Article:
Mathematics in the Plant Sciences

Categories: bioinformatics, Workshops
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Published on: April 17, 2013

After the ELIXIR/GOBLET workshop before Easter, I headed to Nottingham for another workshop, this time as an onlooker. In a brilliantly eccentric set-up there were actually two parallel workshops, and the participants hopped between the two and had lunch, dinner, and tea breaks in the same rooms. The event I was officially attending was the final meeting of the ‘Systems approaches to study hormone regulated root growth’ US Partnering Award (USPA). The Sixth Mathematics in the Plant Sciences Study Group was in its final two days during the USPA workshop, and some of its attendees presented their research at the USPA meeting or sat in on a session they were particularly interested in.

The Study Groups are hackathon-style workshops at which mathematicians and computer scientists take on problems set by plant scientists. This year’s problems included analysing 300 standing-electron microscopy images of cell walls, and modelling nitrogen release from the symbiosome. As someone with a traditional science background, of course the solutions the teams came up with were a bit beyond me – which is, after all, the whole point of the Study Group. I was impressed by the solutions that had appeared after just four days of work, which ranged from programmes to quantify subtle differences in images, to a model which predicted the optimum light input for photosynthesis and explained plant acclimatisation to variable light sources.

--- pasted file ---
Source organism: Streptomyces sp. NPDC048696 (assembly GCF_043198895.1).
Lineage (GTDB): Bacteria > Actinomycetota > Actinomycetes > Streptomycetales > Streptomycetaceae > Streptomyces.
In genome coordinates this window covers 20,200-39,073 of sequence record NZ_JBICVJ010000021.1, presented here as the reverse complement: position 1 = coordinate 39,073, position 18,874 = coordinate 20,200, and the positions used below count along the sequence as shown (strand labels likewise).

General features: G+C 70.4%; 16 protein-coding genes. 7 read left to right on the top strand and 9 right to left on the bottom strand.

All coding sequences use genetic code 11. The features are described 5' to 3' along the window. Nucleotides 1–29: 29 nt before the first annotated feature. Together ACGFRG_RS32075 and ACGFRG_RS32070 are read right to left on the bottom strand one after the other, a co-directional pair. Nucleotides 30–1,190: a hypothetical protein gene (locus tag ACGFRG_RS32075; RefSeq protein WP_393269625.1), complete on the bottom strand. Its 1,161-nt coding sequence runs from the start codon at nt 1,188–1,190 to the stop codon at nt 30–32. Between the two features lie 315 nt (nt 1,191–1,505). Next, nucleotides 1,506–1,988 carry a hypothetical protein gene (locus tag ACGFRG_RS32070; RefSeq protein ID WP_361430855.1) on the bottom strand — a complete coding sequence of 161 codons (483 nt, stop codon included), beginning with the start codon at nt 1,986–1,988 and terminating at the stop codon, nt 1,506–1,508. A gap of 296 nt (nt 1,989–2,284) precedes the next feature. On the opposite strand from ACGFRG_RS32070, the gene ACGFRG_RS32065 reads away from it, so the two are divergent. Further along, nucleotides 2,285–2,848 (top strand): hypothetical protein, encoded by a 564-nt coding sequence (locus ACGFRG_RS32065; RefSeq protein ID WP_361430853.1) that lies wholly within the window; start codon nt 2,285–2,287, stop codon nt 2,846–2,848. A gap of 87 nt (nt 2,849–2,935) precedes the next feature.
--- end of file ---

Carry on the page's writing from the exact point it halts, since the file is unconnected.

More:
There will be another Study Group and when it is announced, we’ll keep you informed. If you know any mathematicians or computer scientists with a liking for academic science problems and who likes hackathon events, let them know about Study Groups and encourage them to send their details to Susie Lydon, who organises the events. Similarly if your plant research has thrown up a thorny problem which needs specialist expertise, think about submitting it for the next Study Group.


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